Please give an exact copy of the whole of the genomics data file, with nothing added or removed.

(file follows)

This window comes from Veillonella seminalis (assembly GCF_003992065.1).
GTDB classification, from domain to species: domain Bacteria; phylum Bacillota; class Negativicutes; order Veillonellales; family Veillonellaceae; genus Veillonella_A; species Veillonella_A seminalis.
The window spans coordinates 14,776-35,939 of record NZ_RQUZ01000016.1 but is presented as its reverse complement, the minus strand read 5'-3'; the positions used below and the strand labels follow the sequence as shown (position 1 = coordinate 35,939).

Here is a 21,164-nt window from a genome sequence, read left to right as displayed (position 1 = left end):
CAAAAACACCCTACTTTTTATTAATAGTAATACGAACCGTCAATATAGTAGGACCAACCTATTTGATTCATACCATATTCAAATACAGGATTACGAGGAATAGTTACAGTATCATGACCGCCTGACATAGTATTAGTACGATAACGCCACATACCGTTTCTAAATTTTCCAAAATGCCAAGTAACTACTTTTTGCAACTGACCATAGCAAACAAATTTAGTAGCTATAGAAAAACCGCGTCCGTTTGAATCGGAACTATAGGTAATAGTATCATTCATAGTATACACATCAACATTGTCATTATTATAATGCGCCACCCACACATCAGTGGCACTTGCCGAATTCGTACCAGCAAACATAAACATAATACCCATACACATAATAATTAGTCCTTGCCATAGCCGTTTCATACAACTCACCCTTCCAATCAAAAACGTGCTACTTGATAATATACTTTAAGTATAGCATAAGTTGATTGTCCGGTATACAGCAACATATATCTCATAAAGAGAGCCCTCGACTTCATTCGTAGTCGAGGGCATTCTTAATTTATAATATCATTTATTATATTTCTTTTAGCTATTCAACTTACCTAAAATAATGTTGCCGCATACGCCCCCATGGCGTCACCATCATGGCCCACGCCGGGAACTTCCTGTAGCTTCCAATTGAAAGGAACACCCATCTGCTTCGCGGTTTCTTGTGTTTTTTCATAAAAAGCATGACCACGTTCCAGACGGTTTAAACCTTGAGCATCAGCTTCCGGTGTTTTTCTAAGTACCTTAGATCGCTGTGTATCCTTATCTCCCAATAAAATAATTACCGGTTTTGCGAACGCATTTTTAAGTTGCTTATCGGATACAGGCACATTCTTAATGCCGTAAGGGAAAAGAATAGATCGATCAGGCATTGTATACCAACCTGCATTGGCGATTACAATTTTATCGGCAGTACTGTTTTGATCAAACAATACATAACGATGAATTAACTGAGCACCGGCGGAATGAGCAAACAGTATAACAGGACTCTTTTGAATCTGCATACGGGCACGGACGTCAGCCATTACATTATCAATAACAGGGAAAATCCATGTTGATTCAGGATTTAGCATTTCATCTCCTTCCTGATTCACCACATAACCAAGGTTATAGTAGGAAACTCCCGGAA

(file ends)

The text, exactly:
This window comes from Veillonella seminalis (assembly GCF_003992065.1).
GTDB classification, from domain to species: domain Bacteria; phylum Bacillota; class Negativicutes; order Veillonellales; family Veillonellaceae; genus Veillonella_A; species Veillonella_A seminalis.
The window spans coordinates 14,776-35,939 of record NZ_RQUZ01000016.1 but is presented as its reverse complement, the minus strand read 5'-3'; the positions used below and the strand labels follow the sequence as shown (position 1 = coordinate 35,939).

Here is a 21,164-nt window from a genome sequence, read left to right as displayed (position 1 = left end):
CAAAAACACCCTACTTTTTATTAATAGTAATACGAACCGTCAATATAGTAGGACCAACCTATTTGATTCATACCATATTCAAATACAGGATTACGAGGAATAGTTACAGTATCATGACCGCCTGACATAGTATTAGTACGATAACGCCACATACCGTTTCTAAATTTTCCAAAATGCCAAGTAACTACTTTTTGCAACTGACCATAGCAAACAAATTTAGTAGCTATAGAAAAACCGCGTCCGTTTGAATCGGAACTATAGGTAATAGTATCATTCATAGTATACACATCAACATTGTCATTATTATAATGCGCCACCCACACATCAGTGGCACTTGCCGAATTCGTACCAGCAAACATAAACATAATACCCATACACATAATAATTAGTCCTTGCCATAGCCGTTTCATACAACTCACCCTTCCAATCAAAAACGTGCTACTTGATAATATACTTTAAGTATAGCATAAGTTGATTGTCCGGTATACAGCAACATATATCTCATAAAGAGAGCCCTCGACTTCATTCGTAGTCGAGGGCATTCTTAATTTATAATATCATTTATTATATTTCTTTTAGCTATTCAACTTACCTAAAATAATGTTGCCGCATACGCCCCCATGGCGTCACCATCATGGCCCACGCCGGGAACTTCCTGTAGCTTCCAATTGAAAGGAACACCCATCTGCTTCGCGGTTTCTTGTGTTTTTTCATAAAAAGCATGACCACGTTCCAGACGGTTTAAACCTTGAGCATCAGCTTCCGGTGTTTTTCTAAGTACCTTAGATCGCTGTGTATCCTTATCTCCCAATAAAATAATTACCGGTTTTGCGAACGCATTTTTAAGTTGCTTATCGGATACAGGCACATTCTTAATGCCGTAAGGGAAAAGAATAGATCGATCAGGCATTGTATACCAACCTGCATTGGCGATTACAATTTTATCGGCAGTACTGTTTTGATCAAACAATACATAACGATGAATTAACTGAGCACCGGCGGAATGAGCAAACAGTATAACAGGACTCTTTTGAATCTGCATACGGGCACGGACGTCAGCCATTACATTATCAATAACAGGGAAAATCCATGTTGATTCAGGATTTAGCATTTCATCTCCTTCCTGATTCACCACATAACCAAGGTTATAGTAGGAAACTCCCGGAA